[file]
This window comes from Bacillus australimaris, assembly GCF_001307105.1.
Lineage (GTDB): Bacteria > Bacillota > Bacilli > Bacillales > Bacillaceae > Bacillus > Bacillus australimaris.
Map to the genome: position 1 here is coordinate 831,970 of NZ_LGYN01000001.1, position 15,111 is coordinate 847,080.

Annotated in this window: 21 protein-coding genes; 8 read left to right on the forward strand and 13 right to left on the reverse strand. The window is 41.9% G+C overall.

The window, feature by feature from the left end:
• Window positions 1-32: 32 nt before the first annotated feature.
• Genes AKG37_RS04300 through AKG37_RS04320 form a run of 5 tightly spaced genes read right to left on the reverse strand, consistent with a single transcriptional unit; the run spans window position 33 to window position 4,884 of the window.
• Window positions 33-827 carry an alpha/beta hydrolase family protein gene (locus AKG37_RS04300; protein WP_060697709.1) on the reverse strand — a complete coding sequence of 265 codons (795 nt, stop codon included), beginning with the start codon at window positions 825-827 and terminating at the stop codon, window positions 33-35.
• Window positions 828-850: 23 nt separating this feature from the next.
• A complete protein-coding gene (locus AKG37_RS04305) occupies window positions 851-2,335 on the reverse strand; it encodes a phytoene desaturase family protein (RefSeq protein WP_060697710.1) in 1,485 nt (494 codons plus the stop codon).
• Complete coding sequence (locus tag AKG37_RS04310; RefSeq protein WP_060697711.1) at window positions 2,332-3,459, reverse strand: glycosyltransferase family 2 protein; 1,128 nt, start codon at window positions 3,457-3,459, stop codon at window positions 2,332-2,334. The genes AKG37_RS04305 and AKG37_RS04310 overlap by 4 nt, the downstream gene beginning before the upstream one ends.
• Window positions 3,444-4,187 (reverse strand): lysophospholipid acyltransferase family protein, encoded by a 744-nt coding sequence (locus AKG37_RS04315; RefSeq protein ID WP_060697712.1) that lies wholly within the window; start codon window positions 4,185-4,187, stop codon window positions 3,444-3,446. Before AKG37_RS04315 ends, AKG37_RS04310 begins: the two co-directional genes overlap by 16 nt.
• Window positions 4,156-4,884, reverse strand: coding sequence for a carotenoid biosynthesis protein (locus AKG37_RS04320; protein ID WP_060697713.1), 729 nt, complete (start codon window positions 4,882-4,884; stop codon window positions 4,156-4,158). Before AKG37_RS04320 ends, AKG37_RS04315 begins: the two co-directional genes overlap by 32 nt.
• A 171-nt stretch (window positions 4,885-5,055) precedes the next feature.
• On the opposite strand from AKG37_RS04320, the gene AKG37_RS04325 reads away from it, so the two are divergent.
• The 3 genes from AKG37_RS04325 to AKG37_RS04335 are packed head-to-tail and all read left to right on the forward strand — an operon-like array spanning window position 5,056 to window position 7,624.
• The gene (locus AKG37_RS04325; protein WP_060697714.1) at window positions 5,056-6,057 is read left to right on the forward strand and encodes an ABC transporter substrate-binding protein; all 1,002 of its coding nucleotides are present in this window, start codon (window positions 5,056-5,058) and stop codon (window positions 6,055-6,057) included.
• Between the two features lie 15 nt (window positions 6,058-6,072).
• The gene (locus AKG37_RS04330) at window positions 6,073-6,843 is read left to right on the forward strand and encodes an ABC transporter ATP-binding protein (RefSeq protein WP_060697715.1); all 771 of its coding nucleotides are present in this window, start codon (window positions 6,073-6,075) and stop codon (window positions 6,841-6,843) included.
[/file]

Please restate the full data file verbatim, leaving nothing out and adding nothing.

This window comes from Bacillus australimaris, assembly GCF_001307105.1.
Lineage (GTDB): Bacteria > Bacillota > Bacilli > Bacillales > Bacillaceae > Bacillus > Bacillus australimaris.
Map to the genome: position 1 here is coordinate 831,970 of NZ_LGYN01000001.1, position 15,111 is coordinate 847,080.

Annotated in this window: 21 protein-coding genes; 8 read left to right on the forward strand and 13 right to left on the reverse strand. The window is 41.9% G+C overall.

The window, feature by feature from the left end:
• Window positions 1-32: 32 nt before the first annotated feature.
• Genes AKG37_RS04300 through AKG37_RS04320 form a run of 5 tightly spaced genes read right to left on the reverse strand, consistent with a single transcriptional unit; the run spans window position 33 to window position 4,884 of the window.
• Window positions 33-827 carry an alpha/beta hydrolase family protein gene (locus AKG37_RS04300; protein WP_060697709.1) on the reverse strand — a complete coding sequence of 265 codons (795 nt, stop codon included), beginning with the start codon at window positions 825-827 and terminating at the stop codon, window positions 33-35.
• Window positions 828-850: 23 nt separating this feature from the next.
• A complete protein-coding gene (locus AKG37_RS04305) occupies window positions 851-2,335 on the reverse strand; it encodes a phytoene desaturase family protein (RefSeq protein WP_060697710.1) in 1,485 nt (494 codons plus the stop codon).
• Complete coding sequence (locus tag AKG37_RS04310; RefSeq protein WP_060697711.1) at window positions 2,332-3,459, reverse strand: glycosyltransferase family 2 protein; 1,128 nt, start codon at window positions 3,457-3,459, stop codon at window positions 2,332-2,334. The genes AKG37_RS04305 and AKG37_RS04310 overlap by 4 nt, the downstream gene beginning before the upstream one ends.
• Window positions 3,444-4,187 (reverse strand): lysophospholipid acyltransferase family protein, encoded by a 744-nt coding sequence (locus AKG37_RS04315; RefSeq protein ID WP_060697712.1) that lies wholly within the window; start codon window positions 4,185-4,187, stop codon window positions 3,444-3,446. Before AKG37_RS04315 ends, AKG37_RS04310 begins: the two co-directional genes overlap by 16 nt.
• Window positions 4,156-4,884, reverse strand: coding sequence for a carotenoid biosynthesis protein (locus AKG37_RS04320; protein ID WP_060697713.1), 729 nt, complete (start codon window positions 4,882-4,884; stop codon window positions 4,156-4,158). Before AKG37_RS04320 ends, AKG37_RS04315 begins: the two co-directional genes overlap by 32 nt.
• A 171-nt stretch (window positions 4,885-5,055) precedes the next feature.
• On the opposite strand from AKG37_RS04320, the gene AKG37_RS04325 reads away from it, so the two are divergent.
• The 3 genes from AKG37_RS04325 to AKG37_RS04335 are packed head-to-tail and all read left to right on the forward strand — an operon-like array spanning window position 5,056 to window position 7,624.
• The gene (locus AKG37_RS04325; protein WP_060697714.1) at window positions 5,056-6,057 is read left to right on the forward strand and encodes an ABC transporter substrate-binding protein; all 1,002 of its coding nucleotides are present in this window, start codon (window positions 5,056-5,058) and stop codon (window positions 6,055-6,057) included.
• Between the two features lie 15 nt (window positions 6,058-6,072).
• The gene (locus AKG37_RS04330) at window positions 6,073-6,843 is read left to right on the forward strand and encodes an ABC transporter ATP-binding protein (RefSeq protein WP_060697715.1); all 771 of its coding nucleotides are present in this window, start codon (window positions 6,073-6,075) and stop codon (window positions 6,841-6,843) included.